The Congress-NCP Alliance Is Off to a Rocky Start in Maharashtra

With Sharad Pawar saying he won't contest the 2019 elections and some important faces of the alliance defecting to the BJP, the alliance has its work cut out for it.

It has only been a few days since the Election Commission announced the dates for the 2019 Lok Sabha elections, but things are already looking tumultuous for the Congress-Nationalist Congress Party alliance in Maharashtra.

The alliance was decimated by the Bharatiya Janata Party in the 2014 elections – but till recently, seemed confident that it would be bouncing back in the state.

The feeling locally, however, is that the two parties are far from battle ready, while the BJP has begun its combative campaign after the Balakot airstrike.

Maratha strongman Sharad Pawar’s volte-face, with him announcing that he won’t contest from the Madha constituency in Solapur district after all, was a setback for the opposition combine. Seventy-eight-year-old Pawar has undoubtedly been the general of the Congress-NCP alliance in the key state, which has 48 Lok Sabha seats. This is second only to Uttar Pradesh, with 80 seats.

Leaders jumping ship

The alliance had not yet come to terms with this setback when Sujay Vikhe Patil, son of the leader of the opposition in the state assembly Radhakrishna Vikhe Patil, joined the BJP just a day later. Radhakrishna is a senior Congress leader, and was seen as one of the chief ministerial candidates in the October 2018 assembly polls.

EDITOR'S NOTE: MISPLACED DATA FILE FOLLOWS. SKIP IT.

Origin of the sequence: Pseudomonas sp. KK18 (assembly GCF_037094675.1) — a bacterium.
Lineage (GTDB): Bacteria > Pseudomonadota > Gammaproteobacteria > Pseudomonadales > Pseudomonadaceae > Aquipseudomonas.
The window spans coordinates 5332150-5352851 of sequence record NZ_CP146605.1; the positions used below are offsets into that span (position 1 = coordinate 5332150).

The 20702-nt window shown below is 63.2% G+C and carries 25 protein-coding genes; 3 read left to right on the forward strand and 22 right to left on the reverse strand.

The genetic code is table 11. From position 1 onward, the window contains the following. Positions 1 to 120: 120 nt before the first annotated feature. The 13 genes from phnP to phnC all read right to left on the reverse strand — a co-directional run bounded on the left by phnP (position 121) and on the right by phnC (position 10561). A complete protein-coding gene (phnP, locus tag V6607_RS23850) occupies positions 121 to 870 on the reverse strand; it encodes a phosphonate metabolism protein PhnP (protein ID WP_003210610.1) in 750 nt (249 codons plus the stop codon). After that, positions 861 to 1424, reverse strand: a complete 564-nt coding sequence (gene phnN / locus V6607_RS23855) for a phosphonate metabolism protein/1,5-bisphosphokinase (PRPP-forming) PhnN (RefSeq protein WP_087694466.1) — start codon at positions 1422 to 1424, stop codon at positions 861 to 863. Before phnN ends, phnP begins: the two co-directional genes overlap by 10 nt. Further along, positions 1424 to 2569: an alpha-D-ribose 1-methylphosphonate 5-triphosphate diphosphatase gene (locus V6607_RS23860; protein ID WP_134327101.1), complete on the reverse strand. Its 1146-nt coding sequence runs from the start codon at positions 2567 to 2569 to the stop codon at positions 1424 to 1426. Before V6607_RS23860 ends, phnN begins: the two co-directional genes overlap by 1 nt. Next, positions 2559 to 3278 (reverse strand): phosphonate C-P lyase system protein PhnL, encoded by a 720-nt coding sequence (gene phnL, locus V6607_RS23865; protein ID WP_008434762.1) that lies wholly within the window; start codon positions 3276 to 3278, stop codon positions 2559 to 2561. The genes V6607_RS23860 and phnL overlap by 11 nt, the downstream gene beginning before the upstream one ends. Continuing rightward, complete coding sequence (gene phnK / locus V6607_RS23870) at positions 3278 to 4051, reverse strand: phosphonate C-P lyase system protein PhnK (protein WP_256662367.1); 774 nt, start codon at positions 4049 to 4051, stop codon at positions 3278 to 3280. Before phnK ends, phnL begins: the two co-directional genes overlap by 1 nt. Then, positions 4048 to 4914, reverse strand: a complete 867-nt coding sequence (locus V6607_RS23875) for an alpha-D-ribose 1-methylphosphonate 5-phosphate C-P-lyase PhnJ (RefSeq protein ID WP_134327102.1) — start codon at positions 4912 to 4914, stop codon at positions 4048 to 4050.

Now, the BJP is claiming that there are more such ‘tremors’ in the offing. There have been reports that former MP Ranjitsinh Mohite Patil of the NCP is meeting state BJP leaders. His father, Vijaysinh Mohite Patil, is an NCP leader and the sitting MP from Madha.

Devendra Fadnavis welcomes Sujay Vikhe Patil to the BJP. Credit: PTI

These developments highlight the BJP’s growing inroads in the sugar-rich belt of the state, as well as with the dominant Maratha community. The Marathas were so far largely supporting the NCP and the Congress, the two parties that shared power from 1999 to 2014.

The BJP had been falling behind in Maharashtrian politics, but it leapfrogged from the fourth position to the first during the 2014 Narendra Modi wave. Politics has undergone a sea change in the state since, with the BJP winning election after election at various levels. Some detractors have argued that the party hasn’t been using fair means.

The Vikhe Patil family is far from ordinary. Sujay’s great-grandfather, Vithalrao Vikhe Patil, was a legend in his lifetime. In 1945, he pioneered the first successful co-operative sugar factory in the country at Pravaranagar in Maharashtra’s Ahmednagar district. Interestingly, at its 1953 Nagpur session, the Indian National Congress resolved to push the future growth of the sugar industry mainly in the co-operative sector.

On the backs of sugar co-operatives, the Congress grew from strength to strength in Maharashtra, particularly in the western region. Party leaders used the co-operatives’ networks to spread their influence.

A lack of cohesion

Sujay joining the BJP was not a bolt from the blue. Both him and his father had been signalling for quite some time that the young neurologist would have no option but to turn saffron if he was not given a Lok Sabha nomination from the Ahmednagar seat. In the alliance’s allotment, this seat lies with the NCP.